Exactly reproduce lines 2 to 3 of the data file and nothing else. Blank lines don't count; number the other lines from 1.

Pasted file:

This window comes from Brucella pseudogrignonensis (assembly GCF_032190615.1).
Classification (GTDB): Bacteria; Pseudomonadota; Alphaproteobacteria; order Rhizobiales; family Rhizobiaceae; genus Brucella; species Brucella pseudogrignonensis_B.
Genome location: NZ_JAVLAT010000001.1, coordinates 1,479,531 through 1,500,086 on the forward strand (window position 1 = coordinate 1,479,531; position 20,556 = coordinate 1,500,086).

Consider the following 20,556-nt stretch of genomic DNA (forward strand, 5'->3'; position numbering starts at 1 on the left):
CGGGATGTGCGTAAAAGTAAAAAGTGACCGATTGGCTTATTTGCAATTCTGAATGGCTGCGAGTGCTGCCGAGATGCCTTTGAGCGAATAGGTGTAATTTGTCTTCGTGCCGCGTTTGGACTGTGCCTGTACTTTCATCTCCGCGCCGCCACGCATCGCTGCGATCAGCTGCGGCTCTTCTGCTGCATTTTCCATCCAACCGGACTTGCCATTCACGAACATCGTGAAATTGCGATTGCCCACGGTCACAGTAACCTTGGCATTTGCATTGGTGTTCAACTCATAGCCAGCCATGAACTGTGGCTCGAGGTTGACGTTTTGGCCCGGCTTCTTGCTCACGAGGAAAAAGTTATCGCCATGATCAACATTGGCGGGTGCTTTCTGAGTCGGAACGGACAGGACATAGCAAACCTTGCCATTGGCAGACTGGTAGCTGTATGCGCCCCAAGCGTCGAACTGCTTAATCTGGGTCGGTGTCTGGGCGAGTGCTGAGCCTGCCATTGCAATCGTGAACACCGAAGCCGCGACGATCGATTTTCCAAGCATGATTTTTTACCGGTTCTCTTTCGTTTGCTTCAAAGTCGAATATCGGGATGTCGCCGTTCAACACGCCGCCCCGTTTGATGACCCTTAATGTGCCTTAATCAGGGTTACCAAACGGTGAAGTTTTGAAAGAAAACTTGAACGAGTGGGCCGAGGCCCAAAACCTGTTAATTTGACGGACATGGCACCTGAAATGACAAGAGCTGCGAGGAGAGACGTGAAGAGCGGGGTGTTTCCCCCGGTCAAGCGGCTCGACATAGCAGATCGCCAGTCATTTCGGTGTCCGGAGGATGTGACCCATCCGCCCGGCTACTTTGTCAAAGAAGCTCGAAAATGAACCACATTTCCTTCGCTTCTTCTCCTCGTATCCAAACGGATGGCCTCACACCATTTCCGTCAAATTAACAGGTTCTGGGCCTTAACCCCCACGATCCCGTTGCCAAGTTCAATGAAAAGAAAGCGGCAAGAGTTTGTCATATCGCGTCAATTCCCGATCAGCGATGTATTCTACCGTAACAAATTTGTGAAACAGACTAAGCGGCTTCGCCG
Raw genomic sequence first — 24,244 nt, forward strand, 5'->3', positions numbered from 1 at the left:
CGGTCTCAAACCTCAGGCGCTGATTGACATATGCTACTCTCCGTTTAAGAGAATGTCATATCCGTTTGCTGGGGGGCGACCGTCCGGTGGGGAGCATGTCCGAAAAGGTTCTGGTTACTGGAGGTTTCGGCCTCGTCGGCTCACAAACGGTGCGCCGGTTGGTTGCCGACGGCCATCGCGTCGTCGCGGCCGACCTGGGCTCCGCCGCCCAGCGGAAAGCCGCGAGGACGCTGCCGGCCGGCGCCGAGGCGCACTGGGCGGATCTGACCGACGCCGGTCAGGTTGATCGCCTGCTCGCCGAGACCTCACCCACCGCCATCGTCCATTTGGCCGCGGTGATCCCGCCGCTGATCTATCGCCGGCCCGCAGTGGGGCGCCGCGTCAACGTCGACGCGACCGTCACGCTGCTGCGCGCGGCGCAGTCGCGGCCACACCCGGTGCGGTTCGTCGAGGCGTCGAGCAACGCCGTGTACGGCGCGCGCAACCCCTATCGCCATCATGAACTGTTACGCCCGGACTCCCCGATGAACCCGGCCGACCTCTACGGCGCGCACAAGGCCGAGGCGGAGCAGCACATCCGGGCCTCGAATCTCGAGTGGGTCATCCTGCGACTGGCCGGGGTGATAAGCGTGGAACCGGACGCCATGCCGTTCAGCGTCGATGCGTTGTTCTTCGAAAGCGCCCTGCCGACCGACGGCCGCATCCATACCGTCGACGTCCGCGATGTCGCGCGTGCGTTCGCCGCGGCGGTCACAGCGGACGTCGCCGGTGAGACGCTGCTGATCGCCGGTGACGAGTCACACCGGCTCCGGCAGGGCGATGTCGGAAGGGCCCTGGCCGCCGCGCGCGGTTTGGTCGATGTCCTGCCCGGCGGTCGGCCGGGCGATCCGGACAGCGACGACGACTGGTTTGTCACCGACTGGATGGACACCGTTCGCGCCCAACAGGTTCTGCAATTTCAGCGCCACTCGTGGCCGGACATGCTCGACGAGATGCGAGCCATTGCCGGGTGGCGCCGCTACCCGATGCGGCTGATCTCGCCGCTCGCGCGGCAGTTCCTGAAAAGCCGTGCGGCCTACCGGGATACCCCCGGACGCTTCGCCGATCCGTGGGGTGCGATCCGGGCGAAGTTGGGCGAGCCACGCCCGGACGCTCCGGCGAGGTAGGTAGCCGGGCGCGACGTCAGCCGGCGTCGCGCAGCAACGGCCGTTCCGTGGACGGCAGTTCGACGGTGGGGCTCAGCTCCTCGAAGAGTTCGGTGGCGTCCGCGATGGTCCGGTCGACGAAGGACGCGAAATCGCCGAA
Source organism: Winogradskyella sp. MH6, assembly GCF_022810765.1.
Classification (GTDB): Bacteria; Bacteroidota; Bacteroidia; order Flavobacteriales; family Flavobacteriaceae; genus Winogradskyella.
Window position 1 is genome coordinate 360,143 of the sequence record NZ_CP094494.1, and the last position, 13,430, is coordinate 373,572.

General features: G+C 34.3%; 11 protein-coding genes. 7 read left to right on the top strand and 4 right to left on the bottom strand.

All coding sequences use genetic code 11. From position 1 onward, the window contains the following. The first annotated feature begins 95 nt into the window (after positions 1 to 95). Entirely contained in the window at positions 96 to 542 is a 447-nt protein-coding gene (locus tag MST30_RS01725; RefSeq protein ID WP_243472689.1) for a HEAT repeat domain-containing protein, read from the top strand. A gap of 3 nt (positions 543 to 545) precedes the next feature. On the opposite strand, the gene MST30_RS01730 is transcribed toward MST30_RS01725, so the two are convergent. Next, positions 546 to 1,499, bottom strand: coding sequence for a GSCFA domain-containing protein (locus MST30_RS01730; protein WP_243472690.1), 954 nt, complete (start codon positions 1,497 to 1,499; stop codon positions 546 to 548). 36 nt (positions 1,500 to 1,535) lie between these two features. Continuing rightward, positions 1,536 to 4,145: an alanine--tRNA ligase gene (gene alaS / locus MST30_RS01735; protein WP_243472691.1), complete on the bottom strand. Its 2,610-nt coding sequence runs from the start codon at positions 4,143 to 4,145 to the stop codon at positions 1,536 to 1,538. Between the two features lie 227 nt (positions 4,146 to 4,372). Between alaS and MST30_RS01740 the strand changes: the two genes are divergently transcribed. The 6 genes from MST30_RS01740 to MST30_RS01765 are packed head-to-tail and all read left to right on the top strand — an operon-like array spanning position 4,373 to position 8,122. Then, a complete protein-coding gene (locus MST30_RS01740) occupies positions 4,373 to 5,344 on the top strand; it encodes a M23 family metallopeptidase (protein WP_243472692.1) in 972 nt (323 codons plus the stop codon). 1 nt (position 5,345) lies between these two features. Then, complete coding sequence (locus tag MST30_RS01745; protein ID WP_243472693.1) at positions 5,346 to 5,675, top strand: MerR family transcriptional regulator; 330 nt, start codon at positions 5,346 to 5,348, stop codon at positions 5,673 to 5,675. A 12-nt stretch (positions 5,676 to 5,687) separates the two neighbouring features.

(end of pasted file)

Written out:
Classification (GTDB): Bacteria; Pseudomonadota; Alphaproteobacteria; order Rhizobiales; family Rhizobiaceae; genus Brucella; species Brucella pseudogrignonensis_B.
Genome location: NZ_JAVLAT010000001.1, coordinates 1,479,531 through 1,500,086 on the forward strand (window position 1 = coordinate 1,479,531; position 20,556 = coordinate 1,500,086).